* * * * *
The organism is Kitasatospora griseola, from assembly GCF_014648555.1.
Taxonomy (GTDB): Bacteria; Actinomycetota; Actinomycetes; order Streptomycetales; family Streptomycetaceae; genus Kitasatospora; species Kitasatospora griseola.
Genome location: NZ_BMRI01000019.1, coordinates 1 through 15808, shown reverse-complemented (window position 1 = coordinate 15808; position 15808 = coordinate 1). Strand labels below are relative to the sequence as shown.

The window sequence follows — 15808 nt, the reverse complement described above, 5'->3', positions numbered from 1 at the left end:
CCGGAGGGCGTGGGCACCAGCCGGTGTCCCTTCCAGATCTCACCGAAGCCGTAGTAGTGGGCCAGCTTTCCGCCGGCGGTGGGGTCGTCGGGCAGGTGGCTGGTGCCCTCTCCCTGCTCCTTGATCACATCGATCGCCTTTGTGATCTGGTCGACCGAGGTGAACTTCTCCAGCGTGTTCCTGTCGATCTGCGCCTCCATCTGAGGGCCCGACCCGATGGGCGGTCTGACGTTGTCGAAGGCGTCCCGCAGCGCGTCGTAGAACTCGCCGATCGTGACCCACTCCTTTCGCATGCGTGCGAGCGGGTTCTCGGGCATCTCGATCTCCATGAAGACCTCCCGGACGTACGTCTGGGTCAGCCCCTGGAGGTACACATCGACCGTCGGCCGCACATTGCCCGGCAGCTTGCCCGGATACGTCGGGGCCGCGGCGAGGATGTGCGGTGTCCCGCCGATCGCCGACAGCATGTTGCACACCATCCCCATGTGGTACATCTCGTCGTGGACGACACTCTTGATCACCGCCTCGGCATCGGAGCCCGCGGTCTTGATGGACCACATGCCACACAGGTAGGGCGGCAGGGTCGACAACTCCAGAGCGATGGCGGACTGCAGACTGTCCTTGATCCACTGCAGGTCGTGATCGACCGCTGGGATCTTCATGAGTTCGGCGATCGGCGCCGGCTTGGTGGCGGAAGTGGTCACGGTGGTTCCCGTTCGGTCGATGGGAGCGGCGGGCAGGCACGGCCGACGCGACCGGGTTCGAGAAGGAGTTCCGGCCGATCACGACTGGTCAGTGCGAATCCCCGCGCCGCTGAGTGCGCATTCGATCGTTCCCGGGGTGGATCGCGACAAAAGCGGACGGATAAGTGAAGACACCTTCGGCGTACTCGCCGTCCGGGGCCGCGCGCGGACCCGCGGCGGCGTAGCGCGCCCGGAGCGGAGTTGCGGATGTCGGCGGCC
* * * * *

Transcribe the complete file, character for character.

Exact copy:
The organism is Kitasatospora griseola, from assembly GCF_014648555.1.
Taxonomy (GTDB): Bacteria; Actinomycetota; Actinomycetes; order Streptomycetales; family Streptomycetaceae; genus Kitasatospora; species Kitasatospora griseola.
Genome location: NZ_BMRI01000019.1, coordinates 1 through 15808, shown reverse-complemented (window position 1 = coordinate 15808; position 15808 = coordinate 1). Strand labels below are relative to the sequence as shown.

The window sequence follows — 15808 nt, the reverse complement described above, 5'->3', positions numbered from 1 at the left end:
CCGGAGGGCGTGGGCACCAGCCGGTGTCCCTTCCAGATCTCACCGAAGCCGTAGTAGTGGGCCAGCTTTCCGCCGGCGGTGGGGTCGTCGGGCAGGTGGCTGGTGCCCTCTCCCTGCTCCTTGATCACATCGATCGCCTTTGTGATCTGGTCGACCGAGGTGAACTTCTCCAGCGTGTTCCTGTCGATCTGCGCCTCCATCTGAGGGCCCGACCCGATGGGCGGTCTGACGTTGTCGAAGGCGTCCCGCAGCGCGTCGTAGAACTCGCCGATCGTGACCCACTCCTTTCGCATGCGTGCGAGCGGGTTCTCGGGCATCTCGATCTCCATGAAGACCTCCCGGACGTACGTCTGGGTCAGCCCCTGGAGGTACACATCGACCGTCGGCCGCACATTGCCCGGCAGCTTGCCCGGATACGTCGGGGCCGCGGCGAGGATGTGCGGTGTCCCGCCGATCGCCGACAGCATGTTGCACACCATCCCCATGTGGTACATCTCGTCGTGGACGACACTCTTGATCACCGCCTCGGCATCGGAGCCCGCGGTCTTGATGGACCACATGCCACACAGGTAGGGCGGCAGGGTCGACAACTCCAGAGCGATGGCGGACTGCAGACTGTCCTTGATCCACTGCAGGTCGTGATCGACCGCTGGGATCTTCATGAGTTCGGCGATCGGCGCCGGCTTGGTGGCGGAAGTGGTCACGGTGGTTCCCGTTCGGTCGATGGGAGCGGCGGGCAGGCACGGCCGACGCGACCGGGTTCGAGAAGGAGTTCCGGCCGATCACGACTGGTCAGTGCGAATCCCCGCGCCGCTGAGTGCGCATTCGATCGTTCCCGGGGTGGATCGCGACAAAAGCGGACGGATAAGTGAAGACACCTTCGGCGTACTCGCCGTCCGGGGCCGCGCGCGGACCCGCGGCGGCGTAGCGCGCCCGGAGCGGAGTTGCGGATGTCGGCGGCC